My Naturist Epiphany and Nudist Story Part 1: Obstacles To Becoming A Nudie
Guest blog by: Wayne Brake
My name is Wayne, but this is a pseudonym I feel compelled to use because reasons. Not to sound glib but we do live in a very clothed, er…closed-minded society where nudists and naturists are persecuted, especially in the workplace. I know for a fact that if I “came out” as a naturist to my family and friends they’d probably try and perform some sort of gymnophobia-flavored intervention / exorcism on me. *le sigh*
I’m in my mid-forties and I’ve been a practicing naturist for about five years now. I say “practicing” because I’ve been a naturist at heart since my early teens. Back then when my parents went away for a weekend I’d often whip off all my clothes and wouldn’t put ‘em back on until I heard their car pulling back into the driveway.
Reflecting on this now I realize how therapeutic this was. I was a skinny, shy, self-conscious kid who grew up in a Catholic household that unequivocally linked nudity to sex and shame. As a result, I grew up with some pretty crippling body image issues. I couldn’t even bring myself to wear shorts and t-shirts in public. Even during the hottest days of summer I’d be bundled up in jeans and long-sleeved shirts, constantly flirting with the threat of heat prostration.
It wasn’t until I reached my thirties that I became vaguely comfortable in my own skin. With that came a renewed interest in naturism. I remember visiting St. Maarten back in 2003 and wrestling with an overwhelming desire to leap off the tour bus, tear off my clothes and join all of those happy-looking naked people frolicking on the beach at Orient Bay. But since all of my fellow travellers were laughing and giggling like schoolgirls I kept my inner frolicker tightly muzzled.
A few years later I discovered that there was a clothing-optional beach just a short drive away from me. One Sunday afternoon I led my wife and a close friend out that way for a hike. I roughly knew where the nude beach was and I deliberately led them to the outskirts, keen on gaging their reaction to this.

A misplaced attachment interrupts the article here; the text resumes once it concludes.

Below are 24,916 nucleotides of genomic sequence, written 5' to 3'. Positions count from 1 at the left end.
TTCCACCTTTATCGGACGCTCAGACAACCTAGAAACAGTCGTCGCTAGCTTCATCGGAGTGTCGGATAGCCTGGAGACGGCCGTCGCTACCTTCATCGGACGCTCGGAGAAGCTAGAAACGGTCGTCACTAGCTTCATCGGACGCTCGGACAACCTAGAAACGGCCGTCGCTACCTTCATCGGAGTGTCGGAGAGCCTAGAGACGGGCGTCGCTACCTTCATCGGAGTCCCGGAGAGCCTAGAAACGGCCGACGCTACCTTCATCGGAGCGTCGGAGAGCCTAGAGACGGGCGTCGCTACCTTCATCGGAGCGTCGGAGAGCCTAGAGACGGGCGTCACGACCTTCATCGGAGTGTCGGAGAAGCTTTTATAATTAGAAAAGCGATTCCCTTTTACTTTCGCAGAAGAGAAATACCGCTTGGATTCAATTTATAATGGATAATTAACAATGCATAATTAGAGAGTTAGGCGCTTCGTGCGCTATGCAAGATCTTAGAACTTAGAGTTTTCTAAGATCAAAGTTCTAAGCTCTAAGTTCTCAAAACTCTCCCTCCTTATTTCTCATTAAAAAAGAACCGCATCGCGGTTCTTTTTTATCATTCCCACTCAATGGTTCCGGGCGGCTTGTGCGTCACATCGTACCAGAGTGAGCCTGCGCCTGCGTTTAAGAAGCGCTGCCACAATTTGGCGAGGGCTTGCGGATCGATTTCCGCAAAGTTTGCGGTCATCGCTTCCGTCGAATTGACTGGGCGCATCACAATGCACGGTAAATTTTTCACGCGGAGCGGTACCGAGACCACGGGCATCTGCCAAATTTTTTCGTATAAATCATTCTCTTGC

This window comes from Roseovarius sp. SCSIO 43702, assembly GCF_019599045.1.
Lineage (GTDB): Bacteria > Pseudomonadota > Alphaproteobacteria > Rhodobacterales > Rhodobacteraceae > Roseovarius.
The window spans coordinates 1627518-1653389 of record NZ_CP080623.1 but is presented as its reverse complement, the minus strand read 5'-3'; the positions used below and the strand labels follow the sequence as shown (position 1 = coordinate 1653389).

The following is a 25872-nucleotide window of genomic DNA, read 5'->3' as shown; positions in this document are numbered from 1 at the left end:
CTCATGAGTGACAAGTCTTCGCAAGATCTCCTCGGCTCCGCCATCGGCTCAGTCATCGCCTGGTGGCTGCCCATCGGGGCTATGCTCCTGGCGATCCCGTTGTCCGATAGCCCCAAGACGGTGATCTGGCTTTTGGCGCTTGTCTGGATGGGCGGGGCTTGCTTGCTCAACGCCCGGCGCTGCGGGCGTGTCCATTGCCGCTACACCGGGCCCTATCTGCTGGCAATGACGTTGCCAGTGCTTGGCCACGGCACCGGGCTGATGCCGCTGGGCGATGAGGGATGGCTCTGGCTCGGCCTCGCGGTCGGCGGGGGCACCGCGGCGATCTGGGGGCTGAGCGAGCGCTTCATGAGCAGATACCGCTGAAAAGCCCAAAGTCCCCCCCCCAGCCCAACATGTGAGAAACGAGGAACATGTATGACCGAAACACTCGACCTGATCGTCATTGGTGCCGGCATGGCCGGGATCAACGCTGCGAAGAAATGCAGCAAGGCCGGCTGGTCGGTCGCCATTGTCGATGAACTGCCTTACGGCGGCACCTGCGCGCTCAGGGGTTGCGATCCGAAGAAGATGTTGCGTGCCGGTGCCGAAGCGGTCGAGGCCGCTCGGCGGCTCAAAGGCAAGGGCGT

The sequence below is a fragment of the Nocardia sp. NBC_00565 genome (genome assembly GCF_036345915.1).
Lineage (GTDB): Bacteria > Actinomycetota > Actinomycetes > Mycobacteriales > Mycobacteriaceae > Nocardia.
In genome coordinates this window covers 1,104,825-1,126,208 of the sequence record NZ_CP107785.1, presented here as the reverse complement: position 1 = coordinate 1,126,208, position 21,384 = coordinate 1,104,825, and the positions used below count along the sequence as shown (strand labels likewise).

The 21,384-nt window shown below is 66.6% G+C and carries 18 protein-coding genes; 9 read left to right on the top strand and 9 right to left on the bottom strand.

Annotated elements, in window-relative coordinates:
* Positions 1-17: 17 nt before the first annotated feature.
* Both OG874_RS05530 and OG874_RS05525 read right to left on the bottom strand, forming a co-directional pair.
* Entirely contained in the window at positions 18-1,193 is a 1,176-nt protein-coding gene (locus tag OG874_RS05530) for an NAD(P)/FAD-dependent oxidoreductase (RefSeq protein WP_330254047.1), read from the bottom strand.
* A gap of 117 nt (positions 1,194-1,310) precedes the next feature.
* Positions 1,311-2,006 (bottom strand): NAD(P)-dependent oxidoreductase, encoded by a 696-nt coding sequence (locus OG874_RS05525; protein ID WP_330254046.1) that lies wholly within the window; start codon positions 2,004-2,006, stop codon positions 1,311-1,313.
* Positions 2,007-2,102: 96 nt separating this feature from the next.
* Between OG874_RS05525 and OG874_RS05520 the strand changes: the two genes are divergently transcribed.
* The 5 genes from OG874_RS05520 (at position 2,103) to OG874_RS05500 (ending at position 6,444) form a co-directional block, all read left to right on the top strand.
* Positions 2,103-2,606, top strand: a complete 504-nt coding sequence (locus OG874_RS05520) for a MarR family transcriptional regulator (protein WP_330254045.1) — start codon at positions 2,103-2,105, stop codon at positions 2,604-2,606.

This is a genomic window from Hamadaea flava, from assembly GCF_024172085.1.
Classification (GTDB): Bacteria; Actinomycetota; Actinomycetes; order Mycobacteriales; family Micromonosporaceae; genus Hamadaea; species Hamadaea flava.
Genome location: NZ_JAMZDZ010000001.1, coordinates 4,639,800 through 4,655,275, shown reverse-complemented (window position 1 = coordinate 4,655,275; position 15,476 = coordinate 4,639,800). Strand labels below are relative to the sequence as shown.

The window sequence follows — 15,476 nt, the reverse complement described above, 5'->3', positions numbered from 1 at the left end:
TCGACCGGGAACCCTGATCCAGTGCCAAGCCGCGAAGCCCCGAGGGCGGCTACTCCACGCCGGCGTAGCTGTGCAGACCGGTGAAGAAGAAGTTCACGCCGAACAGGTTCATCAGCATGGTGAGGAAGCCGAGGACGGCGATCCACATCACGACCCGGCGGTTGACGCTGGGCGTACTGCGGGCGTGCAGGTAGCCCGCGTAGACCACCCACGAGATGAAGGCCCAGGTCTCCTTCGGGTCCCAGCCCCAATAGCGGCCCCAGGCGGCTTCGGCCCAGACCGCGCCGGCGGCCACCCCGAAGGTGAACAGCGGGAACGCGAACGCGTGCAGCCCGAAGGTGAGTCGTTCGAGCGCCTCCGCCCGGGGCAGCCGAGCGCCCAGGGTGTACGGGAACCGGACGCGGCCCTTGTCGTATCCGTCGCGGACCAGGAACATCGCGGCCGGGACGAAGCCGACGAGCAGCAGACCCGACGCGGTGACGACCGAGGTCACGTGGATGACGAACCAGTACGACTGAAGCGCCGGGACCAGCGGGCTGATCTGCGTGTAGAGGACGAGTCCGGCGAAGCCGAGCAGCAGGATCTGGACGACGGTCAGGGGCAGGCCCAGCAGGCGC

BIG FREAKIN’ MISTAKE, by the way. As soon as we got within line of sight of a single naked man standing predominately on a tall rock my friend, who has extremely poor vision, took this opportunity to pipe up.
“Wow,” he said. “I’ve never been so happy to be blind in my entire life.”
Undeniably funny, yes, but it made me think: ‘Why do you feel so threatened by this? Do you think that he’s suddenly going to run over here and start doing gratuitous squats in front of you?’
That’s when I realized that our modern-day attitudes towards nudity are still grossly misinformed by Victorian and Puritan influences; influences which unequivocally equate nudity with sex, shame, deviance and a distinct lack of “decency.” Indeed, North Americans suffer from more body horror issues than the average David Cronenberg film.
Then, in 2007, I visited a friend in Vancouver. To test the waters again I asked him to take me to that world-famous naturist Mecca, Wreck Beach. He immediately reacted very violently to my request:
“Oh, no! Trust me, you don’t wanna go there. Not the kind of people you wanna see naked, ifyouknowwhutI’msayin’.”
‘Um, ooookay,’ I thought to myself. ‘How can I explain this to him? I don’t wanna see other people naked, I wanna be naked. I wanna be completely immersed in the elements without the burden of a wet, cold, clingy swimsuit. I don’t want any barriers between me, the surf, the sand and the sun. I just wanna commune with Mama Nature in the only way that makes sense to me.’
But given his palpable hostility I quickly dropped the subject and moved on. *Strike two*
Even though my thoughts were getting bolder, I was still a long way from taking the plunge into nudism myself. While camping at a local provincial park, I’d sometimes swim out into deep water, whip off my swim trunks, bob around for a little bit, and then put my shorts back on before heading back to shore. Silently I wanted nothing more than to wade out of the water naked and stroll along the beach in comfort, all the while working on my all-over George Hamilton-style tan.
Baby steps, I know, but it felt wonderful and it just made sense to me.
But it would take a few more pivotal experiences before I became a full-fledged, card-carrying nudist. And the impetus for this would come from a completely unexpected source.
About the author: Wayne Brake is a nudist writer and activist. You can check out his naturist-friendly blog ‘In Nature…Naturally’ right here: http://innaturenaturally.tumblr.com.